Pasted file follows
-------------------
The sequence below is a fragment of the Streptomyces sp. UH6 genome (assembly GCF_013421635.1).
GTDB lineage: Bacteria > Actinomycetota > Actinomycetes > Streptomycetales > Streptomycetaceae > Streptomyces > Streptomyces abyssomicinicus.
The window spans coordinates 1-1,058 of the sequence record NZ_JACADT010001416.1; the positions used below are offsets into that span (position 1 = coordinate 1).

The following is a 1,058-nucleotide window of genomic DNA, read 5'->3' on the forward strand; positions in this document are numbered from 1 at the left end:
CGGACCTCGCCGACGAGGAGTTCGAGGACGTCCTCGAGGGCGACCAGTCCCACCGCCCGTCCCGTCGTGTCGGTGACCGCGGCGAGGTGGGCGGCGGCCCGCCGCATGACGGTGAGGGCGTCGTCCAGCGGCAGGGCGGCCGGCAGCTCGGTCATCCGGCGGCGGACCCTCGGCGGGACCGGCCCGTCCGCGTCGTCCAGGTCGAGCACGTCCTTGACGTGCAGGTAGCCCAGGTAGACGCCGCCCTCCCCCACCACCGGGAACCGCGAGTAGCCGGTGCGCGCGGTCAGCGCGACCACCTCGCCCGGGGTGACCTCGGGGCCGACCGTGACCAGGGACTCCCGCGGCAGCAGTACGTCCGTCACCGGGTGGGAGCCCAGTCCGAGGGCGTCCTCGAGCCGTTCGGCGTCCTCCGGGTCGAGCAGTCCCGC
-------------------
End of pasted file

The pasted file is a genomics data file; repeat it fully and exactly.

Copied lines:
The sequence below is a fragment of the Streptomyces sp. UH6 genome (assembly GCF_013421635.1).
GTDB lineage: Bacteria > Actinomycetota > Actinomycetes > Streptomycetales > Streptomycetaceae > Streptomyces > Streptomyces abyssomicinicus.
The window spans coordinates 1-1,058 of the sequence record NZ_JACADT010001416.1; the positions used below are offsets into that span (position 1 = coordinate 1).

The following is a 1,058-nucleotide window of genomic DNA, read 5'->3' on the forward strand; positions in this document are numbered from 1 at the left end:
CGGACCTCGCCGACGAGGAGTTCGAGGACGTCCTCGAGGGCGACCAGTCCCACCGCCCGTCCCGTCGTGTCGGTGACCGCGGCGAGGTGGGCGGCGGCCCGCCGCATGACGGTGAGGGCGTCGTCCAGCGGCAGGGCGGCCGGCAGCTCGGTCATCCGGCGGCGGACCCTCGGCGGGACCGGCCCGTCCGCGTCGTCCAGGTCGAGCACGTCCTTGACGTGCAGGTAGCCCAGGTAGACGCCGCCCTCCCCCACCACCGGGAACCGCGAGTAGCCGGTGCGCGCGGTCAGCGCGACCACCTCGCCCGGGGTGACCTCGGGGCCGACCGTGACCAGGGACTCCCGCGGCAGCAGTACGTCCGTCACCGGGTGGGAGCCCAGTCCGAGGGCGTCCTCGAGCCGTTCGGCGTCCTCCGGGTCGAGCAGTCCCGC